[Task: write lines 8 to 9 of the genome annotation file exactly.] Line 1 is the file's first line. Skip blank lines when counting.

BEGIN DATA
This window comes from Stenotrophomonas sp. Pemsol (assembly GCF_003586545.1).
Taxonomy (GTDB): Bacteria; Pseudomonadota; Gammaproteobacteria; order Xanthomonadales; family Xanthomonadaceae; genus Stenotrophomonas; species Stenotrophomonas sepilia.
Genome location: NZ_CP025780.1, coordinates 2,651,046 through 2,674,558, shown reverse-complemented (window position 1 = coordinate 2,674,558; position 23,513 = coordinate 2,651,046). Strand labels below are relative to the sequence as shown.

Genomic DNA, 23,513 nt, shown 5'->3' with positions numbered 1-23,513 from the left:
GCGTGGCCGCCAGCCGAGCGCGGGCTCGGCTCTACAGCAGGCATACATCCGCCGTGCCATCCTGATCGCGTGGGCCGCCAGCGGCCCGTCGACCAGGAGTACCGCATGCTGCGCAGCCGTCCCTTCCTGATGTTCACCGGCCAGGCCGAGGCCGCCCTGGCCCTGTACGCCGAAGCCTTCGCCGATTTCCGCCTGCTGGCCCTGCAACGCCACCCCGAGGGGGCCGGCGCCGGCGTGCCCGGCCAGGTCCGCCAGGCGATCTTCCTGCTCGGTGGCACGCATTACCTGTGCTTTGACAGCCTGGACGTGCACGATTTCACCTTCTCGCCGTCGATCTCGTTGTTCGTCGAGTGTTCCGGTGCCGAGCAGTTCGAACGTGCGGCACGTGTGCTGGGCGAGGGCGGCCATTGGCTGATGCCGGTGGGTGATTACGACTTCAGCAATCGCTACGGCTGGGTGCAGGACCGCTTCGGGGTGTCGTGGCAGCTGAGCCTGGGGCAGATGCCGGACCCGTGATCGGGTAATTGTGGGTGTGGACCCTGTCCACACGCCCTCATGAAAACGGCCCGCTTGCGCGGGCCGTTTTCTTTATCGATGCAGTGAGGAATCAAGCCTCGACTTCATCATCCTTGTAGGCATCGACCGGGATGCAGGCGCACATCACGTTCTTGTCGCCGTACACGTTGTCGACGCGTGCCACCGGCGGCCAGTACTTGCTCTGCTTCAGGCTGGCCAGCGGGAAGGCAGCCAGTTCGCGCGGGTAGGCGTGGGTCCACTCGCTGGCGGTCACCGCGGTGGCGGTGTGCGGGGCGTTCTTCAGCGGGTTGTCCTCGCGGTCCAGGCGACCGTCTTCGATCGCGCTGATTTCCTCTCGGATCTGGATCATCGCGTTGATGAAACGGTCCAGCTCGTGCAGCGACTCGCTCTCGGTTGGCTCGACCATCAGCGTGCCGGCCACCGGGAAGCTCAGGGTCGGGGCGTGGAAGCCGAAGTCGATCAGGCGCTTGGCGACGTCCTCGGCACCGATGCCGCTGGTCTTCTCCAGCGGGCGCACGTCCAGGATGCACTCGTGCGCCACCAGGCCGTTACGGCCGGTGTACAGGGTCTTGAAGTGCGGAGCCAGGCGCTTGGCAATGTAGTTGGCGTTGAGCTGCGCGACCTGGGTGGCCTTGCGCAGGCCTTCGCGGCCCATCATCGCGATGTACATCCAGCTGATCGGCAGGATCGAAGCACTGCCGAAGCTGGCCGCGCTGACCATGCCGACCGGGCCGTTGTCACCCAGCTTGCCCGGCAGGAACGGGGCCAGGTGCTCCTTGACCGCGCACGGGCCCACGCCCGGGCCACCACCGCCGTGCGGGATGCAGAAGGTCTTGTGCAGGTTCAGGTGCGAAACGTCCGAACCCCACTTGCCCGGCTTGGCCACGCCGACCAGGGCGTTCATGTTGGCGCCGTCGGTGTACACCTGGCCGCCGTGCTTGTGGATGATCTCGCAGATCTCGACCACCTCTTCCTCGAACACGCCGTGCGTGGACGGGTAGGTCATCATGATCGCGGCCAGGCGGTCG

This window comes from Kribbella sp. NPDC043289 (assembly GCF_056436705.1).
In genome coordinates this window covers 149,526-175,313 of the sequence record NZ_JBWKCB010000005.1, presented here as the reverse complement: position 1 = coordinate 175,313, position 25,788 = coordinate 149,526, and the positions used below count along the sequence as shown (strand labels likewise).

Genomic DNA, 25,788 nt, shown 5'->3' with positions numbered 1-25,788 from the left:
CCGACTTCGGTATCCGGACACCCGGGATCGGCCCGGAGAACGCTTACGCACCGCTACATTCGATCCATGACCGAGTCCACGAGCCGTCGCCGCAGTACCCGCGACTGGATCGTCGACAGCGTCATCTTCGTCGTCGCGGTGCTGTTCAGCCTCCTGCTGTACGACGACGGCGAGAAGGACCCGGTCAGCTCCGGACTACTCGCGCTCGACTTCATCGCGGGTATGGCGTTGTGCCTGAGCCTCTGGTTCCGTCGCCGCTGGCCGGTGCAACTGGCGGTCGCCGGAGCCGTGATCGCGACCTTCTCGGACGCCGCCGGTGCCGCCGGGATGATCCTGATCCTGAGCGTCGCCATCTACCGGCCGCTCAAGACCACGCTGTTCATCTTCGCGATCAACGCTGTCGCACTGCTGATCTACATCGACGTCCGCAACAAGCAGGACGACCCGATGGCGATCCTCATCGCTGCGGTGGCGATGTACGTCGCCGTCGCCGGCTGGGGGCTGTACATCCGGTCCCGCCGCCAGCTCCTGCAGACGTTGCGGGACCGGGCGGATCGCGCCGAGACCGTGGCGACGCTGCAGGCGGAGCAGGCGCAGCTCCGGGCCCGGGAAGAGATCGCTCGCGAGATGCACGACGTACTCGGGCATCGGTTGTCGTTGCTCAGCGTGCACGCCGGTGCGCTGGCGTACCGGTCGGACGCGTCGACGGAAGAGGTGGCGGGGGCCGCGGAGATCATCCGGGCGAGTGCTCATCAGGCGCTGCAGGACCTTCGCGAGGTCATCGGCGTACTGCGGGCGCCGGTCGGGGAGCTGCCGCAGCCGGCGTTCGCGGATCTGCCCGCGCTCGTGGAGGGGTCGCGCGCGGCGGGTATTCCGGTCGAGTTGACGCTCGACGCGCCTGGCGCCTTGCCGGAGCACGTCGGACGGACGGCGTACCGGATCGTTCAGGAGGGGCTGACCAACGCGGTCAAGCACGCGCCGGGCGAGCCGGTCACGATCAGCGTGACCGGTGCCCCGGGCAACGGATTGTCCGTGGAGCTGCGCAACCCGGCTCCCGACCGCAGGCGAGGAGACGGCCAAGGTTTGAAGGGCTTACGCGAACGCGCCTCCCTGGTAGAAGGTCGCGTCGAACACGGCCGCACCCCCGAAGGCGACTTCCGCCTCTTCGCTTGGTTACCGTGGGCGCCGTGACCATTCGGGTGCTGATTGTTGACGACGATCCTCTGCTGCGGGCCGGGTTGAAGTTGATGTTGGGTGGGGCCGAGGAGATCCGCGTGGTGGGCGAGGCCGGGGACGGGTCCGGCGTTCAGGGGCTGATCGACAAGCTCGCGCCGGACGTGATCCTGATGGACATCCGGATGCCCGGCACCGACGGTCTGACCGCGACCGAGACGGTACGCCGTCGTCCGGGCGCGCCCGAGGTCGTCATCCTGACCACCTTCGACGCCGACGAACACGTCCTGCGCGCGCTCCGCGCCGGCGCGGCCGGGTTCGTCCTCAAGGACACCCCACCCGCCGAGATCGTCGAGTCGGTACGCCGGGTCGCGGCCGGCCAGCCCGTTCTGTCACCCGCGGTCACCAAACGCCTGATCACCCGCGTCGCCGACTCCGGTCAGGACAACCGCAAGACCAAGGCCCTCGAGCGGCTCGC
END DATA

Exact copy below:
Genomic DNA, 25,788 nt, shown 5'->3' with positions numbered 1-25,788 from the left:
CCGACTTCGGTATCCGGACACCCGGGATCGGCCCGGAGAACGCTTACGCACCGCTACATTCGATCCATGACCGAGTCCACGAGCCGTCGCCGCAGTACCCGCGACTGGATCGTCGACAGCGTCATCTTCGTCGTCGCGGTGCTGTTCAGCCTCCTGCTGTACGACGACGGCGAGAAGGACCCGGTCAGCTCCGGACTACTCGCGCTCGACTTCATCGCGGGTATGGCGTTGTGCCTGAGCCTCTGGTTCCGTCGCCGCTGGCCGGTGCAACTGGCGGTCGCCGGAGCCGTGATCGCGACCTTCTCGGACGCCGCCGGTGCCGCCGGGATGATCCTGATCCTGAGCGTCGCCATCTACCGGCCGCTCAAGACCACGCTGTTCATCTTCGCGATCAACGCTGTCGCACTGCTGATCTACATCGACGTCCGCAACAAGCAGGACGACCCGATGGCGATCCTCATCGCTGCGGTGGCGATGTACGTCGCCGTCGCCGGCTGGGGGCTGTACATCCGGTCCCGCCGCCAGCTCCTGCAGACGTTGCGGGACCGGGCGGATCGCGCCGAGACCGTGGCGACGCTGCAGGCGGAGCAGGCGCAGCTCCGGGCCCGGGAAGAGATCGCTCGCGAGATGCACGACGTACTCGGGCATCGGTTGTCGTTGCTCAGCGTGCACGCCGGTGCGCTGGCGTACCGGTCGGACGCGTCGACGGAAGAGGTGGCGGGGGCCGCGGAGATCATCCGGGCGAGTGCTCATCAGGCGCTGCAGGACCTTCGCGAGGTCATCGGCGTACTGCGGGCGCCGGTCGGGGAGCTGCCGCAGCCGGCGTTCGCGGATCTGCCCGCGCTCGTGGAGGGGTCGCGCGCGGCGGGTATTCCGGTCGAGTTGACGCTCGACGCGCCTGGCGCCTTGCCGGAGCACGTCGGACGGACGGCGTACCGGATCGTTCAGGAGGGGCTGACCAACGCGGTCAAGCACGCGCCGGGCGAGCCGGTCACGATCAGCGTGACCGGTGCCCCGGGCAACGGATTGTCCGTGGAGCTGCGCAACCCGGCTCCCGACCGCAGGCGAGGAGACGGCCAAGGTTTGAAGGGCTTACGCGAACGCGCCTCCCTGGTAGAAGGTCGCGTCGAACACGGCCGCACCCCCGAAGGCGACTTCCGCCTCTTCGCTTGGTTACCGTGGGCGCCGTGACCATTCGGGTGCTGATTGTTGACGACGATCCTCTGCTGCGGGCCGGGTTGAAGTTGATGTTGGGTGGGGCCGAGGAGATCCGCGTGGTGGGCGAGGCCGGGGACGGGTCCGGCGTTCAGGGGCTGATCGACAAGCTCGCGCCGGACGTGATCCTGATGGACATCCGGATGCCCGGCACCGACGGTCTGACCGCGACCGAGACGGTACGCCGTCGTCCGGGCGCGCCCGAGGTCGTCATCCTGACCACCTTCGACGCCGACGAACACGTCCTGCGCGCGCTCCGCGCCGGCGCGGCCGGGTTCGTCCTCAAGGACACCCCACCCGCCGAGATCGTCGAGTCGGTACGCCGGGTCGCGGCCGGCCAGCCCGTTCTGTCACCCGCGGTCACCAAACGCCTGATCACCCGCGTCGCCGACTCCGGTCAGGACAACCGCAAGACCAAGGCCCTCGAGCGGCTCGC